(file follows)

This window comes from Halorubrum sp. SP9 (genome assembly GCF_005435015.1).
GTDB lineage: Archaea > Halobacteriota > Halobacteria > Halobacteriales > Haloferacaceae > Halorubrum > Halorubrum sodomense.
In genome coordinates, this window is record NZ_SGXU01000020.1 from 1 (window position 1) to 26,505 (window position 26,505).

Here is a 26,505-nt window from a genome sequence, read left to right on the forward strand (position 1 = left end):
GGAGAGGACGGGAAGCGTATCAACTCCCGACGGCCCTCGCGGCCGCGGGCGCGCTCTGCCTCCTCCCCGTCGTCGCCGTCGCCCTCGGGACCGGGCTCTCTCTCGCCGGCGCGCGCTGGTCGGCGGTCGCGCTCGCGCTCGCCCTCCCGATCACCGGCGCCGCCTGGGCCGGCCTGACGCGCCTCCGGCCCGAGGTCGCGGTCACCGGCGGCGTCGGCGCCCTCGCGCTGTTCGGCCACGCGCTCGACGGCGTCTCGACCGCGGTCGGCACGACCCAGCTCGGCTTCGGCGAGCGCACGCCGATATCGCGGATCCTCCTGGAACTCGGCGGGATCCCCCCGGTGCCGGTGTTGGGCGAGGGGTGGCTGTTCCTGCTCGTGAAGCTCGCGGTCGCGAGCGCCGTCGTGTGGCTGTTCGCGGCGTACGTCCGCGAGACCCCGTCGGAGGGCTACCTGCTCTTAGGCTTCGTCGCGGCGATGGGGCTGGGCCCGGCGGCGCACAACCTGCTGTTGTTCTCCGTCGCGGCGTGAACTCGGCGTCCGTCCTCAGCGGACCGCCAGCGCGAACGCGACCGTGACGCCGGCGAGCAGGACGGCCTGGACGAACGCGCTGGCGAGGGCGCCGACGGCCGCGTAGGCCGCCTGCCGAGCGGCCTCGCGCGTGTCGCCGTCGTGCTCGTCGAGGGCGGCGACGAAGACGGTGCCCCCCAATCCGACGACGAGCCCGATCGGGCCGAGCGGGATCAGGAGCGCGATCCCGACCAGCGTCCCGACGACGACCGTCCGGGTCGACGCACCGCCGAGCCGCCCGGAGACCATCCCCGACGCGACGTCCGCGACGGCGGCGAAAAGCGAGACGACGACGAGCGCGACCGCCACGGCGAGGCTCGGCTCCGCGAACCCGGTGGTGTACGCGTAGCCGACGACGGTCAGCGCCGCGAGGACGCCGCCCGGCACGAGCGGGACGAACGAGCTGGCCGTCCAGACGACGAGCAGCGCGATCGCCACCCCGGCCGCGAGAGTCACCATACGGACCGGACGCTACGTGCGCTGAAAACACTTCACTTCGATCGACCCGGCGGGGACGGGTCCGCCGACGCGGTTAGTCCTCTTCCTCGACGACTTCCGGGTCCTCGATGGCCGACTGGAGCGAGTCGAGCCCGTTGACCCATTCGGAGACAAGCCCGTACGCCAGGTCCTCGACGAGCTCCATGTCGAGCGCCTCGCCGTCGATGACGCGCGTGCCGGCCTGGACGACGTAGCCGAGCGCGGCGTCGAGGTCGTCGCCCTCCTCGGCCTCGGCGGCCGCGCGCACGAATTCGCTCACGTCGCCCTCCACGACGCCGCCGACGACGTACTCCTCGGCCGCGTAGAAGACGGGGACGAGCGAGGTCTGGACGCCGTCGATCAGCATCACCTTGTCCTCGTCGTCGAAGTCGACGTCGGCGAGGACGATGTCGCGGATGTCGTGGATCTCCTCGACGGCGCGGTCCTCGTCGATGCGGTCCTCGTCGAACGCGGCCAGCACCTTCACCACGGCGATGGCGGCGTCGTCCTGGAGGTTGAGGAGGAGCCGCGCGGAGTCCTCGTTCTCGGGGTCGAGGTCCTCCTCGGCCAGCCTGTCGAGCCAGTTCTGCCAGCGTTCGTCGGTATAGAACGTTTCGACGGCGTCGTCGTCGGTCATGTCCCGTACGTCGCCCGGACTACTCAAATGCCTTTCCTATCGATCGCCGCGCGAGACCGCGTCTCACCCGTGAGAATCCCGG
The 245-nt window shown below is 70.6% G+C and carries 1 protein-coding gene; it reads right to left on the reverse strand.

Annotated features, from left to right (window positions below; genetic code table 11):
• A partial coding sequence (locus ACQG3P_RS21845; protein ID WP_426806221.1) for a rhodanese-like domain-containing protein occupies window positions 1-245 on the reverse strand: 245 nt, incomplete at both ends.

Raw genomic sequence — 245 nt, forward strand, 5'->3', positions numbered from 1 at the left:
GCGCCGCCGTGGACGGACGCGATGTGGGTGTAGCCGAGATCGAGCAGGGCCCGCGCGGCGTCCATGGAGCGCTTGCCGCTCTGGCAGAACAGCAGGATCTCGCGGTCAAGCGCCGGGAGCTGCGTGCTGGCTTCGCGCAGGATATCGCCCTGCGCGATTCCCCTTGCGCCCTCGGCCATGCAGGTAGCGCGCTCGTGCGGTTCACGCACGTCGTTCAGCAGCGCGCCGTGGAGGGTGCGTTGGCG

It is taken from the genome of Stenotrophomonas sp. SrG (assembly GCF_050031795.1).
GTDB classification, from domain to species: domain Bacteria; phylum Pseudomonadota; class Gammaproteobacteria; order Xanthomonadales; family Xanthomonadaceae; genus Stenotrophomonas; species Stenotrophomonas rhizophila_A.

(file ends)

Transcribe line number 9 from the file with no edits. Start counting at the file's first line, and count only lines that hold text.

Raw genomic sequence — 245 nt, forward strand, 5'->3', positions numbered from 1 at the left: